The government has scaled back plans to hold more court cases in private. Ministers have defended their decision to scrap the "pasty tax". And also on Today's programme, the composer Debbie Wiseman on her interpretation of Handel for the Queens Diamond Jubilee pageant.
0713 Middle East commentator Hazhir Teimourian gives his view on the danger of civil war in Syria.
0717 Business news with Simon Jack.
0720 Farmers are growing more oil seed rape than ever before. The BBC's Fiona Trott reports from a yellow field in Northumberland to find out why.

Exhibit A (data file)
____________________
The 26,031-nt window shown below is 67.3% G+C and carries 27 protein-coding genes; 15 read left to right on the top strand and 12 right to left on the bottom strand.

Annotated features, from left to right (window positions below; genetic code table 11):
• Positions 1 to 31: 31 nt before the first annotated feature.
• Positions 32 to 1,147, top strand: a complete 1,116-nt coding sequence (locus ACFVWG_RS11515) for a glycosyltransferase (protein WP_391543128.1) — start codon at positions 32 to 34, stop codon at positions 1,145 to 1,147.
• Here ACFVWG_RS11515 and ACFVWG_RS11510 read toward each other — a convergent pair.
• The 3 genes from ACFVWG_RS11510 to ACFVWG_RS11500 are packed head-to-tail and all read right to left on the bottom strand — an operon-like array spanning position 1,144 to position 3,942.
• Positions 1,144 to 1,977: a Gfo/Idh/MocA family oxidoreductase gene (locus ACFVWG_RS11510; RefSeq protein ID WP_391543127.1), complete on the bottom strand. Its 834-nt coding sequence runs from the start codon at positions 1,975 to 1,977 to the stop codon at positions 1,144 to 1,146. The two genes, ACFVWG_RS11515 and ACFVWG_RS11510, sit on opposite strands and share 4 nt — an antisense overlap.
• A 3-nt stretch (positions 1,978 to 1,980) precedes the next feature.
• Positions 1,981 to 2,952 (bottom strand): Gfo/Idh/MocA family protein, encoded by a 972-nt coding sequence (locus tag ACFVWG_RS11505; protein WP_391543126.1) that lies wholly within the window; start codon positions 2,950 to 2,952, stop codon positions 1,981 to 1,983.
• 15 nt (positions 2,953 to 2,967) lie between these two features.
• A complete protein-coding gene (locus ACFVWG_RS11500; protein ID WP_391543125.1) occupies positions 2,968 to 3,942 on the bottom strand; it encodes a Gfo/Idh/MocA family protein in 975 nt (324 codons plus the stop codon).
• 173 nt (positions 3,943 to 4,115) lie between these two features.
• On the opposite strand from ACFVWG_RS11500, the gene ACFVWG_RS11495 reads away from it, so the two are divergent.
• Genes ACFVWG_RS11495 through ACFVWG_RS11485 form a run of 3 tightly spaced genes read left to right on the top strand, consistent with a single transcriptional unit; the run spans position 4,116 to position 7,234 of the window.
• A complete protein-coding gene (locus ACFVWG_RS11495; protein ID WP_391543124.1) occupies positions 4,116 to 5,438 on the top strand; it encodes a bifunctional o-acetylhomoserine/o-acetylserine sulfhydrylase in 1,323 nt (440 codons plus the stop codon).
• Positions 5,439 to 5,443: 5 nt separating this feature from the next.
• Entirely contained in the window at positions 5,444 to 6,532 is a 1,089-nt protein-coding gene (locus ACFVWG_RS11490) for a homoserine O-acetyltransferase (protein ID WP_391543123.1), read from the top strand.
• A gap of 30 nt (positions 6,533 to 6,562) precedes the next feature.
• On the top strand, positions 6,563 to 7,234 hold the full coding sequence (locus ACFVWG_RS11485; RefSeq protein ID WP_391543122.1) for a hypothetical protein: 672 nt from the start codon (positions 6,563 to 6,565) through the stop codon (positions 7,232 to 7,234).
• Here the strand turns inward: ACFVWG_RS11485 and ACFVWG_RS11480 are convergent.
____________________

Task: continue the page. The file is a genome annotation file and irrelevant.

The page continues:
0723 A new report shows that charities are struggling to cope with government cuts to local councils. As political correspondent Iain Watson reports, charities are trying to cope with less money and more bureaucracy.
0842 The aim of the euro was to bring the countries of Europe closer together after the war, but it doesn't seem to be working out like that. Steve Evans reports on the tense relationship between Greece and Germany.
0851 Ahmed Shafiq, one of the presidential candidates in next month's election run-off in Egypt, has had his campaign HQ ransacked. The BBC's Jon Leyne has the details.
0854 The Guardian's security editor Richard Norton-Taylor and Professor Anthony Gleese from the University of Buckingham discuss the news that the government is dropping plans to allow some inquests to be held in secret and the impact this could have on the sharing of intelligence between the US and Britain.